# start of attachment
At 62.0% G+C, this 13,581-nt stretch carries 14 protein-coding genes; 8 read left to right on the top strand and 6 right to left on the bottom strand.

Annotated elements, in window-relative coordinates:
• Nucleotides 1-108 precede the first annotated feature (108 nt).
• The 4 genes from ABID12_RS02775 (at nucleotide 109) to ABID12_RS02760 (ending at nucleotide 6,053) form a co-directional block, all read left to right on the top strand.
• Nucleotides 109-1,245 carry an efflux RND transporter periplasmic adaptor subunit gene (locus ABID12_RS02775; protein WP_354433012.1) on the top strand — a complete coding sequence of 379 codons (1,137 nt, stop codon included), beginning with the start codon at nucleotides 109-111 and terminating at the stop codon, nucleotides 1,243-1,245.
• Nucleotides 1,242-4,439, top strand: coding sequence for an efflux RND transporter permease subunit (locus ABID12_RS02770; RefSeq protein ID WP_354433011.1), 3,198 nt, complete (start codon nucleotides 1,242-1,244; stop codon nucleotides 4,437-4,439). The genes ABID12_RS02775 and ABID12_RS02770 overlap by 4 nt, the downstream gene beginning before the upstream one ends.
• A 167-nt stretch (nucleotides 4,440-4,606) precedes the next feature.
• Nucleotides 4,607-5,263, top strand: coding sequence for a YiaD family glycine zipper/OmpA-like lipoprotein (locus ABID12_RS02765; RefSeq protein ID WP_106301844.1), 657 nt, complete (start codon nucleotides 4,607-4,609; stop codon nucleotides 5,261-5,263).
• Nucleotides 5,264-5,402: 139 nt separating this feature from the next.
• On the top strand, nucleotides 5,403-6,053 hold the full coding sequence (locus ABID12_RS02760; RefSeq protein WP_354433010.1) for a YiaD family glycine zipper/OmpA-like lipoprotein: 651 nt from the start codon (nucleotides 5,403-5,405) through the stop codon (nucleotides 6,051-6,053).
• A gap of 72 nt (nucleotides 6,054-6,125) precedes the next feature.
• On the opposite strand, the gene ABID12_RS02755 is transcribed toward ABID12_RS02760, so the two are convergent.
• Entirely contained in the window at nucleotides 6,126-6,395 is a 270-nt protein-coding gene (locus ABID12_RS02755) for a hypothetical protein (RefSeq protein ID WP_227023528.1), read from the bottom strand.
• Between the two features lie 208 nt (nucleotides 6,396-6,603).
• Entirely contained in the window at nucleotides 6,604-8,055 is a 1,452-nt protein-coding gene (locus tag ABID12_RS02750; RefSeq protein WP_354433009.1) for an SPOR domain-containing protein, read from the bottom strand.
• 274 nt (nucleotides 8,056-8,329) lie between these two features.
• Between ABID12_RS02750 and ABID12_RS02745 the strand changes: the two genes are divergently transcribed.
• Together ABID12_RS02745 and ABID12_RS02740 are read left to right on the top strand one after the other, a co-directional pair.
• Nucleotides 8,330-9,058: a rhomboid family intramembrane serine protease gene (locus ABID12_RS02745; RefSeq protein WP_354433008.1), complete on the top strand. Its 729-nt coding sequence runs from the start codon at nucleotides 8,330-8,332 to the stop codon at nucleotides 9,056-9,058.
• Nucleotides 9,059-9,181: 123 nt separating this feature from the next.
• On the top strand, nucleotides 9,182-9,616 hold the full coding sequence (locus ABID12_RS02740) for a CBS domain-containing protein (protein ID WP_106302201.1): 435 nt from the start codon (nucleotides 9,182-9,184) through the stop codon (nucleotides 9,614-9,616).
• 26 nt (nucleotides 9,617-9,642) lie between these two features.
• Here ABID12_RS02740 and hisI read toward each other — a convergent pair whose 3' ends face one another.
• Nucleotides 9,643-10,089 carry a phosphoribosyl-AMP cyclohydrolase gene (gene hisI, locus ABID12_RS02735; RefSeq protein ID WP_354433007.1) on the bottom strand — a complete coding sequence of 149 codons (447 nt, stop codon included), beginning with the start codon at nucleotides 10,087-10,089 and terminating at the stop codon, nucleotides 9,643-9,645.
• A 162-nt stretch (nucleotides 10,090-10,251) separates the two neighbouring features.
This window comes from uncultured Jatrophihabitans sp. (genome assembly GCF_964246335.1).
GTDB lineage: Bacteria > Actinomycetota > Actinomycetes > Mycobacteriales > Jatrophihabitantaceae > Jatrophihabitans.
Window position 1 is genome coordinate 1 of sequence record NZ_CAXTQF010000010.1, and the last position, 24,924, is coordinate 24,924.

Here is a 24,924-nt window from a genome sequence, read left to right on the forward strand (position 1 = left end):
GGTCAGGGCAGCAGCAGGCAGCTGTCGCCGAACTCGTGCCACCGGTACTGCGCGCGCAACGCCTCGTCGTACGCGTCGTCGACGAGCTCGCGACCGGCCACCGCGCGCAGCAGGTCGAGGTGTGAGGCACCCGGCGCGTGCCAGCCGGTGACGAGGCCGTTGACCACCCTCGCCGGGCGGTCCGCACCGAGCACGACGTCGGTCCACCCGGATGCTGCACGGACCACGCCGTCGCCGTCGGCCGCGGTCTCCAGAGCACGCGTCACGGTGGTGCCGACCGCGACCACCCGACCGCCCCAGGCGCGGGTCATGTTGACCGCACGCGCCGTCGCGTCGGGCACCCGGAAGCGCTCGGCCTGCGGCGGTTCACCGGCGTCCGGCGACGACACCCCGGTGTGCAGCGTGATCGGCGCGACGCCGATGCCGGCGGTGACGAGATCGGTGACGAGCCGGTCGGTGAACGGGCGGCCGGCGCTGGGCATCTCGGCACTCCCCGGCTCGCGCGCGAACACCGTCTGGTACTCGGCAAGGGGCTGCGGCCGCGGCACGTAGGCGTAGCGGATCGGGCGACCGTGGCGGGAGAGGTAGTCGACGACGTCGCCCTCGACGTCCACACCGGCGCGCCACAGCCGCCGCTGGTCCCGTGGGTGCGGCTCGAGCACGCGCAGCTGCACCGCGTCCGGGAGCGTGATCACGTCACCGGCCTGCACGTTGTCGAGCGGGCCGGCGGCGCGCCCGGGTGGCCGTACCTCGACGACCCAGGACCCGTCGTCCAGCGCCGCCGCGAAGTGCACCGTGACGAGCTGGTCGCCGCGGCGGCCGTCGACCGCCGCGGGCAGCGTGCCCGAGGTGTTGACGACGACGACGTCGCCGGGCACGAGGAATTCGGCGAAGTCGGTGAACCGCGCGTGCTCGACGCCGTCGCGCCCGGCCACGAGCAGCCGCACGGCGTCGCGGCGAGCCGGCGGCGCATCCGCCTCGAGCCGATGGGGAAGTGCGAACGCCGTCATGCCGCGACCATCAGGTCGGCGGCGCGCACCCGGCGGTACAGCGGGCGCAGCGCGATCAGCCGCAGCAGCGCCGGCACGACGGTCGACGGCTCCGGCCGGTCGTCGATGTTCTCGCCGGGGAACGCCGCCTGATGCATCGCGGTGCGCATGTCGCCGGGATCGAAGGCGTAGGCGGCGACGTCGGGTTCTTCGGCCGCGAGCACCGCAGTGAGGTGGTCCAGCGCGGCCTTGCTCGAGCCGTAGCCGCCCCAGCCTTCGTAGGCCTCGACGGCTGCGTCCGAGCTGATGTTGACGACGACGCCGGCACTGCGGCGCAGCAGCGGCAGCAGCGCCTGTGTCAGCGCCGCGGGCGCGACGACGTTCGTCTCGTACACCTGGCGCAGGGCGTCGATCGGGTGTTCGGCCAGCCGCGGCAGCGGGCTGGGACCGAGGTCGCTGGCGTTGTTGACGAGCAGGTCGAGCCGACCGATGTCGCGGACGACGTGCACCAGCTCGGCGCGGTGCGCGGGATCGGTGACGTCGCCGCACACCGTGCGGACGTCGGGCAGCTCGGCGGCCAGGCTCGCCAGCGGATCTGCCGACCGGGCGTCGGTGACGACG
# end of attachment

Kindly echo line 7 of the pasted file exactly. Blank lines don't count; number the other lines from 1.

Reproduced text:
• A 167-nt stretch (nucleotides 4,440-4,606) precedes the next feature.